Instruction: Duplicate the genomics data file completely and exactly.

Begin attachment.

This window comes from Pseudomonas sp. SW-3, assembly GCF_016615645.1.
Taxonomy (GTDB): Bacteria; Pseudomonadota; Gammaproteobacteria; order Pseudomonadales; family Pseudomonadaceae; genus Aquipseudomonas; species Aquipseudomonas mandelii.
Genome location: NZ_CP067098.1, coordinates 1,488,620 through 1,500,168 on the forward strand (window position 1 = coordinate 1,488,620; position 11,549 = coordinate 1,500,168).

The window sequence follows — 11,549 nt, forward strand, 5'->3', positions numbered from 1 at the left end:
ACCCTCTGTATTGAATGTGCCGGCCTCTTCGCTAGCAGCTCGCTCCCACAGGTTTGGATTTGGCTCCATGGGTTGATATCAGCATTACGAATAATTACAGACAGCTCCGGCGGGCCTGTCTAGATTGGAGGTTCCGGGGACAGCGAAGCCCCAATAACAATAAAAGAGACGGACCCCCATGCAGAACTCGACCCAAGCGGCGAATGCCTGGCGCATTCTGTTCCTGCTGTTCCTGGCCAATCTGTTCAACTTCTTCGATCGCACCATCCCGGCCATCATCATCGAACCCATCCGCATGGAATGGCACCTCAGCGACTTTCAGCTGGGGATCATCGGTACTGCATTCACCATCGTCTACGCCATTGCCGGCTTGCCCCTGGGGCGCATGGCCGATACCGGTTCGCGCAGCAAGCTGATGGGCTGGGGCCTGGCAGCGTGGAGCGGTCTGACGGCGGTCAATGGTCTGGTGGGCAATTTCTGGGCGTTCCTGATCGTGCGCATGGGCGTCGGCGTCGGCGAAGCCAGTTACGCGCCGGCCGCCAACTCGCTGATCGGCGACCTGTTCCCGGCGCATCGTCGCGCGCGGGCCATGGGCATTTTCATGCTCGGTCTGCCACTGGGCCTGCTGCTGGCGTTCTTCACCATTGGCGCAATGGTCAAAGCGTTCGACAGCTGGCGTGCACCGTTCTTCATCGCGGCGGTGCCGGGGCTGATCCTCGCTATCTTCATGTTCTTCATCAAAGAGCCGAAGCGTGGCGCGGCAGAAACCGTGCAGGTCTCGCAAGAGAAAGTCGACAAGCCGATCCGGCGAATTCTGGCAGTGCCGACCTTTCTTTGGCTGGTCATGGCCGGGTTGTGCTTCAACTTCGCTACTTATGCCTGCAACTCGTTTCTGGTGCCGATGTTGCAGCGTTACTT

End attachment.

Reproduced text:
This window comes from Pseudomonas sp. SW-3, assembly GCF_016615645.1.
Taxonomy (GTDB): Bacteria; Pseudomonadota; Gammaproteobacteria; order Pseudomonadales; family Pseudomonadaceae; genus Aquipseudomonas; species Aquipseudomonas mandelii.
Genome location: NZ_CP067098.1, coordinates 1,488,620 through 1,500,168 on the forward strand (window position 1 = coordinate 1,488,620; position 11,549 = coordinate 1,500,168).

The window sequence follows — 11,549 nt, forward strand, 5'->3', positions numbered from 1 at the left end:
ACCCTCTGTATTGAATGTGCCGGCCTCTTCGCTAGCAGCTCGCTCCCACAGGTTTGGATTTGGCTCCATGGGTTGATATCAGCATTACGAATAATTACAGACAGCTCCGGCGGGCCTGTCTAGATTGGAGGTTCCGGGGACAGCGAAGCCCCAATAACAATAAAAGAGACGGACCCCCATGCAGAACTCGACCCAAGCGGCGAATGCCTGGCGCATTCTGTTCCTGCTGTTCCTGGCCAATCTGTTCAACTTCTTCGATCGCACCATCCCGGCCATCATCATCGAACCCATCCGCATGGAATGGCACCTCAGCGACTTTCAGCTGGGGATCATCGGTACTGCATTCACCATCGTCTACGCCATTGCCGGCTTGCCCCTGGGGCGCATGGCCGATACCGGTTCGCGCAGCAAGCTGATGGGCTGGGGCCTGGCAGCGTGGAGCGGTCTGACGGCGGTCAATGGTCTGGTGGGCAATTTCTGGGCGTTCCTGATCGTGCGCATGGGCGTCGGCGTCGGCGAAGCCAGTTACGCGCCGGCCGCCAACTCGCTGATCGGCGACCTGTTCCCGGCGCATCGTCGCGCGCGGGCCATGGGCATTTTCATGCTCGGTCTGCCACTGGGCCTGCTGCTGGCGTTCTTCACCATTGGCGCAATGGTCAAAGCGTTCGACAGCTGGCGTGCACCGTTCTTCATCGCGGCGGTGCCGGGGCTGATCCTCGCTATCTTCATGTTCTTCATCAAAGAGCCGAAGCGTGGCGCGGCAGAAACCGTGCAGGTCTCGCAAGAGAAAGTCGACAAGCCGATCCGGCGAATTCTGGCAGTGCCGACCTTTCTTTGGCTGGTCATGGCCGGGTTGTGCTTCAACTTCGCTACTTATGCCTGCAACTCGTTTCTGGTGCCGATGTTGCAGCGTTACTT